• To agree with an expand on something Chuck said. A map that is on the whole deemed fair and equitable is bound to contain various inequities that you hope add up to 0 (if you assign positive values to things that benefit you and negative values to things that don’t).

                      On a similar note, I’m told that back in the 2001 redistricting many Republican officeholders were allowed to more or less draw their personal districts (or make changes) how they saw fit if the area they came from was not important to the overall goal of the map. So that’s the flip side of the coin, a map that overall wasn’t fair was in individual cases more than fair to certain players.

                      If the worst complaint Republicans in Fayette County have about the last 10 years of Georgia politics when Republicans have won almost every race that mattered is that their local delegation meeting has 1 Democrat more than it should and 1 Republican fewer, sounds like things have been more than fair to them.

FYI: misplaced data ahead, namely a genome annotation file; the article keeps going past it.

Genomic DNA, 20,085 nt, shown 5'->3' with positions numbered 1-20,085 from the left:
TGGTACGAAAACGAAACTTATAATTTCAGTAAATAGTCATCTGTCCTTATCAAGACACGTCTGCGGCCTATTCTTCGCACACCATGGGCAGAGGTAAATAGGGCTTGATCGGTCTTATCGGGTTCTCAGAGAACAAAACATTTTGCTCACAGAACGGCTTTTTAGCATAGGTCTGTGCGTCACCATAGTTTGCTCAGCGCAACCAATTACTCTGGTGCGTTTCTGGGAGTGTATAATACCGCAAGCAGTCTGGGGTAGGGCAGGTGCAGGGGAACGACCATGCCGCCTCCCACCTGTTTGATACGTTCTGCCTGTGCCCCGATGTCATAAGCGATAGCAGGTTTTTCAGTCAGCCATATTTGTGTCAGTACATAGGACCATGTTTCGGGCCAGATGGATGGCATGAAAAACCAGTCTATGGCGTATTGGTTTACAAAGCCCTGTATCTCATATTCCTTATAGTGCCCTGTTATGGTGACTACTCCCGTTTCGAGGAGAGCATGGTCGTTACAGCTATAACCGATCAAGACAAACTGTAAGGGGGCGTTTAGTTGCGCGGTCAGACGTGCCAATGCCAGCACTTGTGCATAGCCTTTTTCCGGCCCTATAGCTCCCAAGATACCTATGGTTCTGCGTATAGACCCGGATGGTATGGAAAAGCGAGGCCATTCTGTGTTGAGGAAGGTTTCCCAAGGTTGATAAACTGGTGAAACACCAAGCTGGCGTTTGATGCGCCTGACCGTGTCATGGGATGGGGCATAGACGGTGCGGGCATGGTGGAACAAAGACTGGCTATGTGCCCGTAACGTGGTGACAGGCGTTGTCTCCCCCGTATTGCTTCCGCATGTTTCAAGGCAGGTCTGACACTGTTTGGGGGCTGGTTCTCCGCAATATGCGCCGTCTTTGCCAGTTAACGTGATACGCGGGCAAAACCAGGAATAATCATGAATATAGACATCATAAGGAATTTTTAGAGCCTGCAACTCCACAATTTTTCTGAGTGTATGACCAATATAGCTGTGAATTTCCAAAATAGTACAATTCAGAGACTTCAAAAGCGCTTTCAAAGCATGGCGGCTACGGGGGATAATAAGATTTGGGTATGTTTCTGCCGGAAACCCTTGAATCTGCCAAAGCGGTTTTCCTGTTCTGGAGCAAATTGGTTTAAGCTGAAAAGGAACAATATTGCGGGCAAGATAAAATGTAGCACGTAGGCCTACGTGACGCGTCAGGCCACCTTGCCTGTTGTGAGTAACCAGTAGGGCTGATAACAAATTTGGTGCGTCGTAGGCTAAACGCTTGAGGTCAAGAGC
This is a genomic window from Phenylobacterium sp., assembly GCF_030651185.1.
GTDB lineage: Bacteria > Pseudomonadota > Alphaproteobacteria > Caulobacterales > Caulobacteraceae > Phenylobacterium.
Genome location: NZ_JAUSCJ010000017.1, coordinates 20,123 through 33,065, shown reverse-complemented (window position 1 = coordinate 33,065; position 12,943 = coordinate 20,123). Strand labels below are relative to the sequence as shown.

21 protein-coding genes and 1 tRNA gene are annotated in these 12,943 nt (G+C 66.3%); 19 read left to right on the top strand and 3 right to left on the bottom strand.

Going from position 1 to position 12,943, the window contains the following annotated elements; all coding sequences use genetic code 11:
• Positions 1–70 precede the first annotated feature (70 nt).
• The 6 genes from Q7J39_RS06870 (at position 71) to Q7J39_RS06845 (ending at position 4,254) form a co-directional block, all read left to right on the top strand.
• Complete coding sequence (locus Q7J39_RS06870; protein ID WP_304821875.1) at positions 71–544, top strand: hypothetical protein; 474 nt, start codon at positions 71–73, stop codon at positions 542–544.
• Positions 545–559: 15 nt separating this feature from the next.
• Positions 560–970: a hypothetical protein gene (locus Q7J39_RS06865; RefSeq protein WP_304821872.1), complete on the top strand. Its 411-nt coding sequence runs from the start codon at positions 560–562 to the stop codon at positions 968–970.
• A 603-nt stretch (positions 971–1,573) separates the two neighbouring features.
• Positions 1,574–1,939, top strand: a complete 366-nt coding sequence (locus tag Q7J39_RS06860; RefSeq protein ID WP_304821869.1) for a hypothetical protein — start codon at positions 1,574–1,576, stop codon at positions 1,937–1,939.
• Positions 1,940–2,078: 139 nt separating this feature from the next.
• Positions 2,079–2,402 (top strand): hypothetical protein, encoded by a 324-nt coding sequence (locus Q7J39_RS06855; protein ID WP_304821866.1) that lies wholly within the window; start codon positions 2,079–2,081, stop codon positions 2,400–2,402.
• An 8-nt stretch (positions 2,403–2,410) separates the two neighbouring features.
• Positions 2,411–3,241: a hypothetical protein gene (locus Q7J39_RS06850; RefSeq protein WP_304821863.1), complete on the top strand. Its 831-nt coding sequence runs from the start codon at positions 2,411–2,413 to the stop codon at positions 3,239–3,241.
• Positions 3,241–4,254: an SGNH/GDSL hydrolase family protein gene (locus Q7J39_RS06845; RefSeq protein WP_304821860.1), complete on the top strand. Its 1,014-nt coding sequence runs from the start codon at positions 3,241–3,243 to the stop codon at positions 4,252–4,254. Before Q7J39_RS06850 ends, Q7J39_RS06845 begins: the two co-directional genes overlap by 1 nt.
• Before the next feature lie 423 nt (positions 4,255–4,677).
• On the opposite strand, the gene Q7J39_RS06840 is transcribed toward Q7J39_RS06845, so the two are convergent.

• ZazaPachulia says:

                    Actually, 74 (Dem – Salaam) covers about half of Fayetteville (including the hospital and the high school) and stretches all the way to Peachtree City along Hwy. 54.

                    66 (Dem-Fludd) goes into Peachtree City as far as McIntosh High School. Those two districts are big time gerrymandered and encompass a huge chunk of the county’s population — likely close to 40-percent.

                    Then you have Jordan’s district (Dem), which covers the east side of Fayetteville as far south as South Jeff Davis Road — south of the city’s limits.

                    These districts aren’t gerrymandered just in the north part of the county. 72 (Ramsey-R) is completely within the county — mostly Peachtree City and part of Fayetteville. Yates’ district (the other R) only covers a tiny portion of southern Fayette and stretches through Spalding and up into Henry County… If we’re getting technical here.